Joseba Louzao

What I Have Learned From Culture Wars in the Past

«From culture wars in the past I have learned, as people ironically insinuate, that they are not simply about politics as we have known it»

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What I Have Learned From Culture Wars in the Past
Foto: Janko Ferlič| Unsplash
Joseba Louzao

Joseba Louzao

Historiador especializado en el mundo contemporáneo y profesor universitario. Bilbao, 1983.

Even if they are in vogue today, culture wars have existed at least since the end of the nineteenth century. There is nothing new under the sun. When I was working on my PhD thesis, over ten years ago by now, I had to account for the culture war that pitted clerical and anti-clerical forces against one another, in a Spain that straddled the nineteenth and the twentieth centuries. Culture war was one of the analytical tools used in international literature on the subject at the time to frame these conflicts between those who defended religious faith and those who defended lay culture.

In fact, the concept arose in Germany under Chancellor Bismarck with the idea of Kulturkampf (understood as «cultural struggle»), which brought the German Catholics, grouped together in the Zentrum, up against the regime. From there James Davison Hunter dusted off the concept in 1991 to frame the political and moral conflicts in the United States under Reagan, George Bush, Sr., and Clinton. And it has snowballed so much that now nobody talks about politics without lapsing into use of this polemical term, sometimes without really knowing what it refers to.

From culture wars in the past I have learned , as some people today ironically insinuate, that they are not simply about politics as we have known it. We may talk about a culture war because we like the way it sounds, but the concept conceals something deeper. A culture war is, at bottom, the sharpening of the conflicts over norms which any modern society faces, and it is the site  where  the values and interests of the different groups that make up a society’s plurality converge. As sociologist Peter L. Berger pointed out, normative conflicts are the political-cultural contests that occur with respect to the fundamental aspects of  the very definition and  self-identification of a collective , and they always hinge on two basic questions: Who are we? How are we to live together?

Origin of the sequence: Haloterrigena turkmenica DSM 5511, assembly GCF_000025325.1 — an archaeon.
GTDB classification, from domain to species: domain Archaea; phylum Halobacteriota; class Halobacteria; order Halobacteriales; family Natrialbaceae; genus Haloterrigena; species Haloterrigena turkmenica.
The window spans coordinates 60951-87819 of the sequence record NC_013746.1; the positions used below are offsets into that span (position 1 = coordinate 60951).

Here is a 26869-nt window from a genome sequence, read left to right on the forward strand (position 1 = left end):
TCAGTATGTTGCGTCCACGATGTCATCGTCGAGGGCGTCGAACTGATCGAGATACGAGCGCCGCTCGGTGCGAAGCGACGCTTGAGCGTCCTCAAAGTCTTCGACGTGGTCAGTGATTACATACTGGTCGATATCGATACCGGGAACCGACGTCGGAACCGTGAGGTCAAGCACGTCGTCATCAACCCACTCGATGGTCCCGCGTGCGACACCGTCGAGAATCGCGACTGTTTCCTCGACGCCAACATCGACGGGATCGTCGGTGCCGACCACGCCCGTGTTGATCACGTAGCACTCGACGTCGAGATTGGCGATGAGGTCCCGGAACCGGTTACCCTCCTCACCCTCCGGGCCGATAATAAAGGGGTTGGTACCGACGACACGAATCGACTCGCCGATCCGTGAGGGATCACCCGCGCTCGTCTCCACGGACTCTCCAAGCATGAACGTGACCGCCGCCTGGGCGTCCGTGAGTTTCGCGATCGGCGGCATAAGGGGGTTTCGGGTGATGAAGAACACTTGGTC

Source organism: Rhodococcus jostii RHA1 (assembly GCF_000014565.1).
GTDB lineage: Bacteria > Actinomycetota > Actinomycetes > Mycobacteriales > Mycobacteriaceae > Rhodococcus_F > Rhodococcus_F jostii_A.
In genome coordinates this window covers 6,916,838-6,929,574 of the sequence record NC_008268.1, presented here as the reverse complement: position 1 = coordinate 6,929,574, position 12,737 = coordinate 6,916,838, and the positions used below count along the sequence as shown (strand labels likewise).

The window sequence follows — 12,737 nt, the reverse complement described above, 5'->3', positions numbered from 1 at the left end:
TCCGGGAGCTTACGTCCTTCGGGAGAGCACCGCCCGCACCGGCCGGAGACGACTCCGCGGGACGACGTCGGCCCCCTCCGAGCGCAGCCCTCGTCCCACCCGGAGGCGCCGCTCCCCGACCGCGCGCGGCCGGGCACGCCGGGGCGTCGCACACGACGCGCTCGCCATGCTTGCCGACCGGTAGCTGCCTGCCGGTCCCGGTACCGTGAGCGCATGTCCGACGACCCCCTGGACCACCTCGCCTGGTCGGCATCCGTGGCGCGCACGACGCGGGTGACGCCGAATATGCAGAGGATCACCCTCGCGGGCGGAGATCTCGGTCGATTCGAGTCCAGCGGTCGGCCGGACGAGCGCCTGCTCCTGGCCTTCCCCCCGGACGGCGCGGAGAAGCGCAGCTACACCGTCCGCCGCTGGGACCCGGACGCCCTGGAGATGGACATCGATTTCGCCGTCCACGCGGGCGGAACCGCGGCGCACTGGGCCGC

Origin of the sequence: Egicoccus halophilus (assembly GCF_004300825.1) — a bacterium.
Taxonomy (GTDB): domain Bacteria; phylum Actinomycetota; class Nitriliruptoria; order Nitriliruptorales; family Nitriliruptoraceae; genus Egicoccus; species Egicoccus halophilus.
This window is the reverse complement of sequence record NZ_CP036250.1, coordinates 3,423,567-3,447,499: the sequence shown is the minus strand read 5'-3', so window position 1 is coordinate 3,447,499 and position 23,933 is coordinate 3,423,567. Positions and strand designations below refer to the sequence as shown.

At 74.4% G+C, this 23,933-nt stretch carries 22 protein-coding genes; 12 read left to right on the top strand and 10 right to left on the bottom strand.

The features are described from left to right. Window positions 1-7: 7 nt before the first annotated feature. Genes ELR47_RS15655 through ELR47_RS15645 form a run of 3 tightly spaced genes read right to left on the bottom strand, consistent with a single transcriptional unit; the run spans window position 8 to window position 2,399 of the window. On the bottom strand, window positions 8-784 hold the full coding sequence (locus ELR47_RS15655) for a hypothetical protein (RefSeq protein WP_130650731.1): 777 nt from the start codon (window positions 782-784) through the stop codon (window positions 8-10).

That being the case, and the more opposite the normative convictions, the borderline between both groups will be more clearly delimited, resulting occasionally in the total exclusion of one’s political adversary, who has now become the enemy. The victory of one’s opponent may now spell not only a political defeat but rather a serious threat to the survival of morals and values being defended. No matter what those are. And it is then that normative conflicts leading to war take a back seat. Because what matters the least is reaching agreements for living together over those very matters. There are reasonable people who behave like genuine moral idiots, and those who already were idiots take pleasure in the mudhole everyday life becomes.

In that sense, I have also learned that cultural wars polarize and pollute public space, but also private space, on a battlefield from which no one escapes. Everything is an occasion for a fight and there are those who do not miss an opportunity to fight one on one. All of which makes it easier for even the most impassive temperaments to end up mired in the absurdest quarrels. Even silence can be understood as a declaration of war. Yes, in the past one did not speak of frameworks or the narrative. But they knew what it was all about. Cultural wars do not bother with facts or with reality. They are always presented as a struggle between good and evil which activates the mechanisms for angry and constant mobilization. A consensus is not forever. When it breaks abruptly,  the lines of confrontation are reactivated to the point of becoming an unbridgeable chasm. The main obstacle to reconstruction is that, once some of the fundamental principles are destroyed, nobody can be sure that the other principles will hold up. Even if we are far from this happening now,  there are points of no return in this war that blow up all possible bridges for an understanding.

And, finally, I have learned from culture wars in the past that they maintain a pendular rhythm. In order to win a culture war the first thing to do is to believe that you did not begin it, that it is a lost cause and that, at most, you can only put up a fight. Nonetheless, these conflicts are conjugated in irregular verbs. You may win today but you will lose tomorrow. It is also true that I have never seen any culture war in which the contending parties believed that they had won. And they are partly right.. To paraphrase that charismatic character in The Wire: in culture wars nobody wins, one of the two sides just loses more slowly. If you don´t believe me, look at the political context in which we are dissolving.

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